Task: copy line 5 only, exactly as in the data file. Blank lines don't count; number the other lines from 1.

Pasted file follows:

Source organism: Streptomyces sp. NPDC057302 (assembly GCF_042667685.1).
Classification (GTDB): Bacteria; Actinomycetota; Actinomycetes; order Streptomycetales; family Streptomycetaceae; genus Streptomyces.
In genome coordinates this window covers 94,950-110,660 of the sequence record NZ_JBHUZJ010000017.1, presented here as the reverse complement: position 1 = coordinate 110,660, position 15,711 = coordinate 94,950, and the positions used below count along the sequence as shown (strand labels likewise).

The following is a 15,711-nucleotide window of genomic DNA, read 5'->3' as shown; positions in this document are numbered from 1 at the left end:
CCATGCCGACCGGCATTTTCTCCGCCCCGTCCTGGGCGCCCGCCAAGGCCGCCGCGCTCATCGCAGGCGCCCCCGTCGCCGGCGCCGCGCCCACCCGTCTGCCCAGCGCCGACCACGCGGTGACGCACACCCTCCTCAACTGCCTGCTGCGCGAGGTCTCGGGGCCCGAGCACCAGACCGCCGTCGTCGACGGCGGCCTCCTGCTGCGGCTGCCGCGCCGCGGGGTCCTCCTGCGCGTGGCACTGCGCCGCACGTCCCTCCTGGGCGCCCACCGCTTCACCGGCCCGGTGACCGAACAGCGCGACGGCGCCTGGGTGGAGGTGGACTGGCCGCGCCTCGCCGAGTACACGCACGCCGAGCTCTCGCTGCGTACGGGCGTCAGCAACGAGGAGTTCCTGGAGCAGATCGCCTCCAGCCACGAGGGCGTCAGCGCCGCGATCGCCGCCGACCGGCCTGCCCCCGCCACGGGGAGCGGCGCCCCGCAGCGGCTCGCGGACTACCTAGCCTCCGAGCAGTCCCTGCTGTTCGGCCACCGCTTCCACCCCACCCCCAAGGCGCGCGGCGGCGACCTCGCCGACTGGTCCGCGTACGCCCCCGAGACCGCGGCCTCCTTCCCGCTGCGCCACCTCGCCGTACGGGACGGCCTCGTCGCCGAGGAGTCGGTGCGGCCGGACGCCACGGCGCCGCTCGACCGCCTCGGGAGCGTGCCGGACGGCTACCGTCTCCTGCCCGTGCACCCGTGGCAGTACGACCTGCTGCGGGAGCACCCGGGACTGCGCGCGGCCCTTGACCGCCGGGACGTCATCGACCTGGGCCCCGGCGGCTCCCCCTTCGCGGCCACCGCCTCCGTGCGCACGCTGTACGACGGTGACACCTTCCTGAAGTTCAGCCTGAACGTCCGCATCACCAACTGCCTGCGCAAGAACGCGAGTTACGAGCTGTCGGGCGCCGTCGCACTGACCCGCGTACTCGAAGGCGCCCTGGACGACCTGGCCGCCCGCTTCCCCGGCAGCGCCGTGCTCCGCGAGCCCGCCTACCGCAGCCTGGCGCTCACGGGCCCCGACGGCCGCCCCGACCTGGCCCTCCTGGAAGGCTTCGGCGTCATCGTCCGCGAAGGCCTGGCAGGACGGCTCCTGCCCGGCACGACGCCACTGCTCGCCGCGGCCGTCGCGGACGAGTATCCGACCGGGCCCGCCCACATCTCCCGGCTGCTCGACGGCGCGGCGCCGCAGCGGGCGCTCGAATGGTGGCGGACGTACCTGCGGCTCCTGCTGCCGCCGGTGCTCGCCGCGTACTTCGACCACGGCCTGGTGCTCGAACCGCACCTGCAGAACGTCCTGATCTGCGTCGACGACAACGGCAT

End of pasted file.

CCATGCCGACCGGCATTTTCTCCGCCCCGTCCTGGGCGCCCGCCAAGGCCGCCGCGCTCATCGCAGGCGCCCCCGTCGCCGGCGCCGCGCCCACCCGTCTGCCCAGCGCCGACCACGCGGTGACGCACACCCTCCTCAACTGCCTGCTGCGCGAGGTCTCGGGGCCCGAGCACCAGACCGCCGTCGTCGACGGCGGCCTCCTGCTGCGGCTGCCGCGCCGCGGGGTCCTCCTGCGCGTGGCACTGCGCCGCACGTCCCTCCTGGGCGCCCACCGCTTCACCGGCCCGGTGACCGAACAGCGCGACGGCGCCTGGGTGGAGGTGGACTGGCCGCGCCTCGCCGAGTACACGCACGCCGAGCTCTCGCTGCGTACGGGCGTCAGCAACGAGGAGTTCCTGGAGCAGATCGCCTCCAGCCACGAGGGCGTCAGCGCCGCGATCGCCGCCGACCGGCCTGCCCCCGCCACGGGGAGCGGCGCCCCGCAGCGGCTCGCGGACTACCTAGCCTCCGAGCAGTCCCTGCTGTTCGGCCACCGCTTCCACCCCACCCCCAAGGCGCGCGGCGGCGACCTCGCCGACTGGTCCGCGTACGCCCCCGAGACCGCGGCCTCCTTCCCGCTGCGCCACCTCGCCGTACGGGACGGCCTCGTCGCCGAGGAGTCGGTGCGGCCGGACGCCACGGCGCCGCTCGACCGCCTCGGGAGCGTGCCGGACGGCTACCGTCTCCTGCCCGTGCACCCGTGGCAGTACGACCTGCTGCGGGAGCACCCGGGACTGCGCGCGGCCCTTGACCGCCGGGACGTCATCGACCTGGGCCCCGGCGGCTCCCCCTTCGCGGCCACCGCCTCCGTGCGCACGCTGTACGACGGTGACACCTTCCTGAAGTTCAGCCTGAACGTCCGCATCACCAACTGCCTGCGCAAGAACGCGAGTTACGAGCTGTCGGGCGCCGTCGCACTGACCCGCGTACTCGAAGGCGCCCTGGACGACCTGGCCGCCCGCTTCCCCGGCAGCGCCGTGCTCCGCGAGCCCGCCTACCGCAGCCTGGCGCTCACGGGCCCCGACGGCCGCCCCGACCTGGCCCTCCTGGAAGGCTTCGGCGTCATCGTCCGCGAAGGCCTGGCAGGACGGCTCCTGCCCGGCACGACGCCACTGCTCGCCGCGGCCGTCGCGGACGAGTATCCGACCGGGCCCGCCCACATCTCCCGGCTGCTCGACGGCGCGGCGCCGCAGCGGGCGCTCGAATGGTGGCGGACGTACCTGCGGCTCCTGCTGCCGCCGGTGCTCGCCGCGTACTTCGACCACGGCCTGGTGCTCGAACCGCACCTGCAGAACGTCCTGATCTGCGTCGACGACAACGGCAT